• Dale

    The root of the problem is consoludation. Kids travel too far/long to get to school.

  • Jim

    Way too much.

  • shepherd

    The 1st time they dont call off school and there is an accident then people will be complaining that they should have called school off. Why is this even a question? The superitendents have guidelines they follow and hopefully some common sense, I agree kids need to be in school but we cant put them in harms way to get them there. Just my thought....

    • Funny

      Then school should be closed when it rains. Accidents happen when it rains.

      You are obviously a teacher just wanting another day off.

      • Mburgfan

        Funny - To quote Mr. Reagan "there you go again" comparing apples with oranges. Can you really compare rain with snow? Should there be any concern for the safety of children and adults when it snows?

      • Leo

        And you are obviously a parent who is missing your free babysitting service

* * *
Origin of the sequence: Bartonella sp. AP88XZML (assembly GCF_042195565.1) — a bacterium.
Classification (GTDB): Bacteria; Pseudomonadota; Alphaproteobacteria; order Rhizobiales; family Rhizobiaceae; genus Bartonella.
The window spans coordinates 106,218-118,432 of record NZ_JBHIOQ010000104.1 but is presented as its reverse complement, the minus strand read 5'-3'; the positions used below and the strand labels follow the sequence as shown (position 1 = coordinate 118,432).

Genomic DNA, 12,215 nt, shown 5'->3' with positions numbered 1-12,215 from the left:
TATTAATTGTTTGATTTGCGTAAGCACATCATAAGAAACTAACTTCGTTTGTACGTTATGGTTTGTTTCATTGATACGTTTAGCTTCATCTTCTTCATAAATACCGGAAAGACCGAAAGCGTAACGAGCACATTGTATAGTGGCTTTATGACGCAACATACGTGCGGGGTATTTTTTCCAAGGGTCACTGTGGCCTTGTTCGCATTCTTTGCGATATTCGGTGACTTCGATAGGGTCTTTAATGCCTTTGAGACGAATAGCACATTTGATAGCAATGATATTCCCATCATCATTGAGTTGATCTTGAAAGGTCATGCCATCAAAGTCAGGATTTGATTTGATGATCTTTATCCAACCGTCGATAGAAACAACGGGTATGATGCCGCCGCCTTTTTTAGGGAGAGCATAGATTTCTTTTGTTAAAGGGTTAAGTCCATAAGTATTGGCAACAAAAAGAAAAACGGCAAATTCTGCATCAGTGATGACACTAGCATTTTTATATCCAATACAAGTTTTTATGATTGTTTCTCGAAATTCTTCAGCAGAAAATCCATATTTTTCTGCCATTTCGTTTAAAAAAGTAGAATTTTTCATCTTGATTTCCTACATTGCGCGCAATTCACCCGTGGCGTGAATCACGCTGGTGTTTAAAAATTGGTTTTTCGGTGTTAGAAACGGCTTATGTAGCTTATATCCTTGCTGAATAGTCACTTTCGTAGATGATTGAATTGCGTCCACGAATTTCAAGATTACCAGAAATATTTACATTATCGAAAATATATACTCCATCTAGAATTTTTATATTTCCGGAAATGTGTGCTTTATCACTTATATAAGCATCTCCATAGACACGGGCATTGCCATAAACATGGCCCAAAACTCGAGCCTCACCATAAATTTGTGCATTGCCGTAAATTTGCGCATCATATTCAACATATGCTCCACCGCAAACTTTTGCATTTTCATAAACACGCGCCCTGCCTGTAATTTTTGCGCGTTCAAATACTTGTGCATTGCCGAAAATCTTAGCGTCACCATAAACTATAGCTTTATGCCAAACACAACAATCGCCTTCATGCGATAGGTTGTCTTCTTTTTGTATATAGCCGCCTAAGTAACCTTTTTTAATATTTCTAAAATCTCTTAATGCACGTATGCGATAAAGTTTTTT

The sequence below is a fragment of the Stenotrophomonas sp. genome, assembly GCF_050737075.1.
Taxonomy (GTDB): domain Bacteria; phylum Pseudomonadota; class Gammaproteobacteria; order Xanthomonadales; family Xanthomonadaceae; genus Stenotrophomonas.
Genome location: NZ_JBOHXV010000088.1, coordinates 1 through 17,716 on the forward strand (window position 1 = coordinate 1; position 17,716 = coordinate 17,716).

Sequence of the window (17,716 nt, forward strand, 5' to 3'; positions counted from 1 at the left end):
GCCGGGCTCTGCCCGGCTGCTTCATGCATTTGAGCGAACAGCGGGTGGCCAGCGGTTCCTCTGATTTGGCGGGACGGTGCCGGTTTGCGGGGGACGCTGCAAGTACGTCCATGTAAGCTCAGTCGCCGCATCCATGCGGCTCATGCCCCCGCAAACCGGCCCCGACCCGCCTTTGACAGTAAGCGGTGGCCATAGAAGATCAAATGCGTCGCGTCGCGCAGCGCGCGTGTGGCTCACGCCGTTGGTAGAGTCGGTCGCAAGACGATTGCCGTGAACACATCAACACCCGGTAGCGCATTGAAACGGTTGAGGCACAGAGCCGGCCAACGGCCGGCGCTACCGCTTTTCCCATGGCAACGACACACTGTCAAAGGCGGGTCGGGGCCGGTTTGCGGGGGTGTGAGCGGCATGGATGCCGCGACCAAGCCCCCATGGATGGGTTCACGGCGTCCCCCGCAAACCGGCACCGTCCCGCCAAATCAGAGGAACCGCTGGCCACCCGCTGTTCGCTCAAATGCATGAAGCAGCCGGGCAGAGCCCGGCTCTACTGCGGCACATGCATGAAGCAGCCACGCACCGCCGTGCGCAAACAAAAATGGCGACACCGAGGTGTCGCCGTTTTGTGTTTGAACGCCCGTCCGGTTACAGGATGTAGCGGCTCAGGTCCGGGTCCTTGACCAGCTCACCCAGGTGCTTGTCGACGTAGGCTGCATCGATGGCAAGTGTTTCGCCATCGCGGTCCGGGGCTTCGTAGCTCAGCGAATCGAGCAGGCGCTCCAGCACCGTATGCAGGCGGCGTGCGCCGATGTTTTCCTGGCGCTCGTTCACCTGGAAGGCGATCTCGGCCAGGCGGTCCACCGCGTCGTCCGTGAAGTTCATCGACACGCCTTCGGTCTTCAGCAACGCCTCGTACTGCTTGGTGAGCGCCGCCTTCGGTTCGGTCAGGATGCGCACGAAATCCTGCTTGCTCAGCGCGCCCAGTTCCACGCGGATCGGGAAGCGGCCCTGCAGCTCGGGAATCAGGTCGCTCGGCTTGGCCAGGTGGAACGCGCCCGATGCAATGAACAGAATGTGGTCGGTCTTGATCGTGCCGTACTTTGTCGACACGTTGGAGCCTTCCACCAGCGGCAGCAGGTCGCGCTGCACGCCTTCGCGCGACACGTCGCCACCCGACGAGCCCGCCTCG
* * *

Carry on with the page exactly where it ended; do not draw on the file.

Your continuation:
• Mac

      Bad roads is one thing. Lately if the temp is below 10 degrees (That's +10) then school is cancelled. INSANE! My kids have had 4 days in school this year and it's almost February...

      Without a doubt school is cancelled too often.

    • Jeff

      +1

    • Bill Hill

      Common sense and county school superintendents, words that can't be used together. If what I see coming out of the school system where I live is any indication, I fail to understand why all the concern. The only difference is kids aren't being taught anything at home instead of not be taught anything at the expense of the taxpayer.

  • Charleston

    YES!!!

  • 2XLPatriot

    Way too much!